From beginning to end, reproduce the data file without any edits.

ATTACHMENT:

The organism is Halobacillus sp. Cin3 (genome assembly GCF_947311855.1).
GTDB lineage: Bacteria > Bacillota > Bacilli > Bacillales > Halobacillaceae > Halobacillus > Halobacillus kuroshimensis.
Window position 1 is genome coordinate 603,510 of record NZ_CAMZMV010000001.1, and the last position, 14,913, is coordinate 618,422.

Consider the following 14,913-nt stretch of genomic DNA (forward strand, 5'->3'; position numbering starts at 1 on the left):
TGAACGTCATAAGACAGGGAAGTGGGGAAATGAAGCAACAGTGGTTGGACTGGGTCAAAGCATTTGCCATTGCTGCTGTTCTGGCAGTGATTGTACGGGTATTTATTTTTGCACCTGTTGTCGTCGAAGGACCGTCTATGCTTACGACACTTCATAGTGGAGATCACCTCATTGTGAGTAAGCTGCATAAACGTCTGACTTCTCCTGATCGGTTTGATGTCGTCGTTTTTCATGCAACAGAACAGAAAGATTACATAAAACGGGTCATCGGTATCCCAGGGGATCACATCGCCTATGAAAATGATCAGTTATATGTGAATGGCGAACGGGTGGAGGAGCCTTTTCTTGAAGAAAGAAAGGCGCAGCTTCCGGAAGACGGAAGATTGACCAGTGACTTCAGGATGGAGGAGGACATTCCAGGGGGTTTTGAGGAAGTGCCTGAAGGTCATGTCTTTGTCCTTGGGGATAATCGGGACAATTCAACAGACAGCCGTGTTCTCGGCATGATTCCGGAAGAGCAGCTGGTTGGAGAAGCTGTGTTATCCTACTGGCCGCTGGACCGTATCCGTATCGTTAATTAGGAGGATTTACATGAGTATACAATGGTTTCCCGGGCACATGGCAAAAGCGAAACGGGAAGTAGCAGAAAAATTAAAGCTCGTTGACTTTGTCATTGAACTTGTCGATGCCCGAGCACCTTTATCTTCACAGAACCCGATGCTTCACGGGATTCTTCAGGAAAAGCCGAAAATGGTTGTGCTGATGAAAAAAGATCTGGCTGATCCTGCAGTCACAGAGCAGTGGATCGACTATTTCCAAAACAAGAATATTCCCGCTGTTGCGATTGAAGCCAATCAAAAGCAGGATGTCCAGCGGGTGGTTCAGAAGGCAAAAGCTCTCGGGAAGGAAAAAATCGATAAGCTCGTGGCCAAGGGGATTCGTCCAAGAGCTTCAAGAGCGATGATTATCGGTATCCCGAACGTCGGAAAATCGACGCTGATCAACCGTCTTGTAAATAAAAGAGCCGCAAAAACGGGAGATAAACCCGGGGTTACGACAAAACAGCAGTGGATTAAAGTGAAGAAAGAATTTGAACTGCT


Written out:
The organism is Halobacillus sp. Cin3 (genome assembly GCF_947311855.1).
GTDB lineage: Bacteria > Bacillota > Bacilli > Bacillales > Halobacillaceae > Halobacillus > Halobacillus kuroshimensis.
Window position 1 is genome coordinate 603,510 of record NZ_CAMZMV010000001.1, and the last position, 14,913, is coordinate 618,422.

Consider the following 14,913-nt stretch of genomic DNA (forward strand, 5'->3'; position numbering starts at 1 on the left):
TGAACGTCATAAGACAGGGAAGTGGGGAAATGAAGCAACAGTGGTTGGACTGGGTCAAAGCATTTGCCATTGCTGCTGTTCTGGCAGTGATTGTACGGGTATTTATTTTTGCACCTGTTGTCGTCGAAGGACCGTCTATGCTTACGACACTTCATAGTGGAGATCACCTCATTGTGAGTAAGCTGCATAAACGTCTGACTTCTCCTGATCGGTTTGATGTCGTCGTTTTTCATGCAACAGAACAGAAAGATTACATAAAACGGGTCATCGGTATCCCAGGGGATCACATCGCCTATGAAAATGATCAGTTATATGTGAATGGCGAACGGGTGGAGGAGCCTTTTCTTGAAGAAAGAAAGGCGCAGCTTCCGGAAGACGGAAGATTGACCAGTGACTTCAGGATGGAGGAGGACATTCCAGGGGGTTTTGAGGAAGTGCCTGAAGGTCATGTCTTTGTCCTTGGGGATAATCGGGACAATTCAACAGACAGCCGTGTTCTCGGCATGATTCCGGAAGAGCAGCTGGTTGGAGAAGCTGTGTTATCCTACTGGCCGCTGGACCGTATCCGTATCGTTAATTAGGAGGATTTACATGAGTATACAATGGTTTCCCGGGCACATGGCAAAAGCGAAACGGGAAGTAGCAGAAAAATTAAAGCTCGTTGACTTTGTCATTGAACTTGTCGATGCCCGAGCACCTTTATCTTCACAGAACCCGATGCTTCACGGGATTCTTCAGGAAAAGCCGAAAATGGTTGTGCTGATGAAAAAAGATCTGGCTGATCCTGCAGTCACAGAGCAGTGGATCGACTATTTCCAAAACAAGAATATTCCCGCTGTTGCGATTGAAGCCAATCAAAAGCAGGATGTCCAGCGGGTGGTTCAGAAGGCAAAAGCTCTCGGGAAGGAAAAAATCGATAAGCTCGTGGCCAAGGGGATTCGTCCAAGAGCTTCAAGAGCGATGATTATCGGTATCCCGAACGTCGGAAAATCGACGCTGATCAACCGTCTTGTAAATAAAAGAGCCGCAAAAACGGGAGATAAACCCGGGGTTACGACAAAACAGCAGTGGATTAAAGTGAAGAAAGAATTTGAACTGCT